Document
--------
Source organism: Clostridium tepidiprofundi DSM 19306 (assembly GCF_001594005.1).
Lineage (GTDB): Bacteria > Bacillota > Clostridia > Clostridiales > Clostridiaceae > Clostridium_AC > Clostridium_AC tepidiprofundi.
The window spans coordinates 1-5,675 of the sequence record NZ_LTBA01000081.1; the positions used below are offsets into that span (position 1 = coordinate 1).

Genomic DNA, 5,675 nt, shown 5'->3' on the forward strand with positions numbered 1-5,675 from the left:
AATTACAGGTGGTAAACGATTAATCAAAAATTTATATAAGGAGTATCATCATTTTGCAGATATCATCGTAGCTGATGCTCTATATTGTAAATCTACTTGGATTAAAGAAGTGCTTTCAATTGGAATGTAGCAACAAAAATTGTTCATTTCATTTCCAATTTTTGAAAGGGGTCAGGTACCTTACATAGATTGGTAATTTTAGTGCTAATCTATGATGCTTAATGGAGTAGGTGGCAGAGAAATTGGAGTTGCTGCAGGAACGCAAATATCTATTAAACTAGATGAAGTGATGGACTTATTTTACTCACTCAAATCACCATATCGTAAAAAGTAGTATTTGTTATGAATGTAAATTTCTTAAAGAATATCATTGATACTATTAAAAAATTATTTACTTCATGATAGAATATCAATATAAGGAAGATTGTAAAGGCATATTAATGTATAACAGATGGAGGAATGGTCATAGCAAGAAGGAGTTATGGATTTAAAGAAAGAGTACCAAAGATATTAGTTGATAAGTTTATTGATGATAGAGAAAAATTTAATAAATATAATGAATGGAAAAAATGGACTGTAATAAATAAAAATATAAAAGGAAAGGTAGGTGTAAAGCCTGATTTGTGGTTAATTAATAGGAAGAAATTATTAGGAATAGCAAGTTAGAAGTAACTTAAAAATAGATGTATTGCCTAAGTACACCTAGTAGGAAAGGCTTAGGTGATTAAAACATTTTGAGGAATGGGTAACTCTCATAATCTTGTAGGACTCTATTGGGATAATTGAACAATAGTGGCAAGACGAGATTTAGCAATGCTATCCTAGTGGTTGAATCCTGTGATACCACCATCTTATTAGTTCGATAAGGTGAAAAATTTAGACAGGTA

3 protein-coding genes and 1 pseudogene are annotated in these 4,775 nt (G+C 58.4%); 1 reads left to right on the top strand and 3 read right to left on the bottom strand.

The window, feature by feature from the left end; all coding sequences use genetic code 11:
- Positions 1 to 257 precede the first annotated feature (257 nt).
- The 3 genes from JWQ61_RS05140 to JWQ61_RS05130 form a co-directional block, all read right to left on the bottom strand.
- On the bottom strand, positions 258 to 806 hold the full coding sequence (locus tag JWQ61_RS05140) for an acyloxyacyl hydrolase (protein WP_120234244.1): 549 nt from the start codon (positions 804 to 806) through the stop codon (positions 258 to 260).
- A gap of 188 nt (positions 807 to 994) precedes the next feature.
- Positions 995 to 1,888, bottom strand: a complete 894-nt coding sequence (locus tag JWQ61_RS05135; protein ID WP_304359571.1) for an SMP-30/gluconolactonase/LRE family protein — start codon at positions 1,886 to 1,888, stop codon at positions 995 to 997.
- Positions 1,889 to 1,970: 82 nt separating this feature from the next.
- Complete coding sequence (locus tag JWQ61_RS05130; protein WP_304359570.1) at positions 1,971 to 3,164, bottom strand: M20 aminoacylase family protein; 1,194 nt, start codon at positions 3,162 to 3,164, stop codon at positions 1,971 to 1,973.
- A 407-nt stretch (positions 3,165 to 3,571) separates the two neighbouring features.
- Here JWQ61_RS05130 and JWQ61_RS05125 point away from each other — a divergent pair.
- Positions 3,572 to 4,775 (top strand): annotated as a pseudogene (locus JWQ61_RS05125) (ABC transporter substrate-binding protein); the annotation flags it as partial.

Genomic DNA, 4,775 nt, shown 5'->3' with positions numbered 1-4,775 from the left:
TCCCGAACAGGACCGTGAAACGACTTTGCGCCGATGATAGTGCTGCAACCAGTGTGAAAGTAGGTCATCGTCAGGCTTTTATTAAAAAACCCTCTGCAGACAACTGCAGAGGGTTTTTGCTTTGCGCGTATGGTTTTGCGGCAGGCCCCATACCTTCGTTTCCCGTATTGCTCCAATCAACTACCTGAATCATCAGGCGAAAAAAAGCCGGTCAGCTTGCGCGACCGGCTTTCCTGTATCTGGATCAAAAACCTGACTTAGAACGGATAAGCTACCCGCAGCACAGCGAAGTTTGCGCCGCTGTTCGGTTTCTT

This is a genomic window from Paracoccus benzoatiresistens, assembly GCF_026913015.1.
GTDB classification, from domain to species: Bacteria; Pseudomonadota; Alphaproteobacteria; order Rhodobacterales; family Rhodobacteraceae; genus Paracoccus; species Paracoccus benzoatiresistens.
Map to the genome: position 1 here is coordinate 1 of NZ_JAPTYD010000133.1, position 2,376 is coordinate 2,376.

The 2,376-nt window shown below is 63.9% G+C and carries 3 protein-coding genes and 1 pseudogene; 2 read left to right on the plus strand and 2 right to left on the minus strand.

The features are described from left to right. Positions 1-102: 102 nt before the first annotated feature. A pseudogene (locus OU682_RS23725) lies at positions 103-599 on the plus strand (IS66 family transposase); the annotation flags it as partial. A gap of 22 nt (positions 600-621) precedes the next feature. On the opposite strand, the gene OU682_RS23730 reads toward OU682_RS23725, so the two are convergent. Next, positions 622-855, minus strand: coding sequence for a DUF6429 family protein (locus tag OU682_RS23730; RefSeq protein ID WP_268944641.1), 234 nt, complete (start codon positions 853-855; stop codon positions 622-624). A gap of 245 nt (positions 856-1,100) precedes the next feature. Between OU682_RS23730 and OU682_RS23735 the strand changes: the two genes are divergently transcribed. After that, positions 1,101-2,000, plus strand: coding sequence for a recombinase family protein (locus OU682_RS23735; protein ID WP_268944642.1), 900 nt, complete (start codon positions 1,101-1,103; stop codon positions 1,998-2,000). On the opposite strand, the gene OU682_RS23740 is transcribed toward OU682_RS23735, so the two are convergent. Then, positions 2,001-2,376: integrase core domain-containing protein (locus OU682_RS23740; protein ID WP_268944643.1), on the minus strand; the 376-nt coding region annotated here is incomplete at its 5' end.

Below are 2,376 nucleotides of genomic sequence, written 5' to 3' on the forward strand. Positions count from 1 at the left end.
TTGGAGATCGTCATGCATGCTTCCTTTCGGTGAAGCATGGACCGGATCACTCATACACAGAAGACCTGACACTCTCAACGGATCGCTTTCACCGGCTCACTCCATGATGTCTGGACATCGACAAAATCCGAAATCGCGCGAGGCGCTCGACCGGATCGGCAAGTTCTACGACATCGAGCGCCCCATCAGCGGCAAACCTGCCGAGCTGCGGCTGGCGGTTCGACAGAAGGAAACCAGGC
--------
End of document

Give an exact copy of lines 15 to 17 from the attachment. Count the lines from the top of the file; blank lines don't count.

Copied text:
- A 407-nt stretch (positions 3,165 to 3,571) separates the two neighbouring features.
- Here JWQ61_RS05130 and JWQ61_RS05125 point away from each other — a divergent pair.
- Positions 3,572 to 4,775 (top strand): annotated as a pseudogene (locus JWQ61_RS05125) (ABC transporter substrate-binding protein); the annotation flags it as partial.